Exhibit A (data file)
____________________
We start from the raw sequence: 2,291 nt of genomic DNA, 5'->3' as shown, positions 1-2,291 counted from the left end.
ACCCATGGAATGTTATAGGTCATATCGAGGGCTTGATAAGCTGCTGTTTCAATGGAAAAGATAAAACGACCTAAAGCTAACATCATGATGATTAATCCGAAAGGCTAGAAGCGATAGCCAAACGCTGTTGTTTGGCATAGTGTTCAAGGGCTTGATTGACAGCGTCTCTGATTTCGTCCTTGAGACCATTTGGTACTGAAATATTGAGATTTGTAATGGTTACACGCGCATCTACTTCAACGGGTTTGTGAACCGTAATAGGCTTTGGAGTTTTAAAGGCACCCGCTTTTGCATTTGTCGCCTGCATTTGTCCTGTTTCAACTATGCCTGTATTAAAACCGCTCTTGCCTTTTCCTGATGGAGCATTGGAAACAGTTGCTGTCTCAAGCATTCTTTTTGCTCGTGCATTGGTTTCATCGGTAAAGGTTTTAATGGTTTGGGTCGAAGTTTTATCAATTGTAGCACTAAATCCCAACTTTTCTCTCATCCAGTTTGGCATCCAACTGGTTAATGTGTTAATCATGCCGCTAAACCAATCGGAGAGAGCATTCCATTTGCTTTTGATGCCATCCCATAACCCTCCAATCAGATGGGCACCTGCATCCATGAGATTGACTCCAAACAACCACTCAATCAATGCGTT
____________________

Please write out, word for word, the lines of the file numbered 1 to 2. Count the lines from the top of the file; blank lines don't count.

We start from the raw sequence: 2,291 nt of genomic DNA, 5'->3' as shown, positions 1-2,291 counted from the left end.
ACCCATGGAATGTTATAGGTCATATCGAGGGCTTGATAAGCTGCTGTTTCAATGGAAAAGATAAAACGACCTAAAGCTAACATCATGATGATTAATCCGAAAGGCTAGAAGCGATAGCCAAACGCTGTTGTTTGGCATAGTGTTCAAGGGCTTGATTGACAGCGTCTCTGATTTCGTCCTTGAGACCATTTGGTACTGAAATATTGAGATTTGTAATGGTTACACGCGCATCTACTTCAACGGGTTTGTGAACCGTAATAGGCTTTGGAGTTTTAAAGGCACCCGCTTTTGCATTTGTCGCCTGCATTTGTCCTGTTTCAACTATGCCTGTATTAAAACCGCTCTTGCCTTTTCCTGATGGAGCATTGGAAACAGTTGCTGTCTCAAGCATTCTTTTTGCTCGTGCATTGGTTTCATCGGTAAAGGTTTTAATGGTTTGGGTCGAAGTTTTATCAATTGTAGCACTAAATCCCAACTTTTCTCTCATCCAGTTTGGCATCCAACTGGTTAATGTGTTAATCATGCCGCTAAACCAATCGGAGAGAGCATTCCATTTGCTTTTGATGCCATCCCATAACCCTCCAATCAGATGGGCACCTGCATCCATGAGATTGACTCCAAACAACCACTCAATCAATGCGTT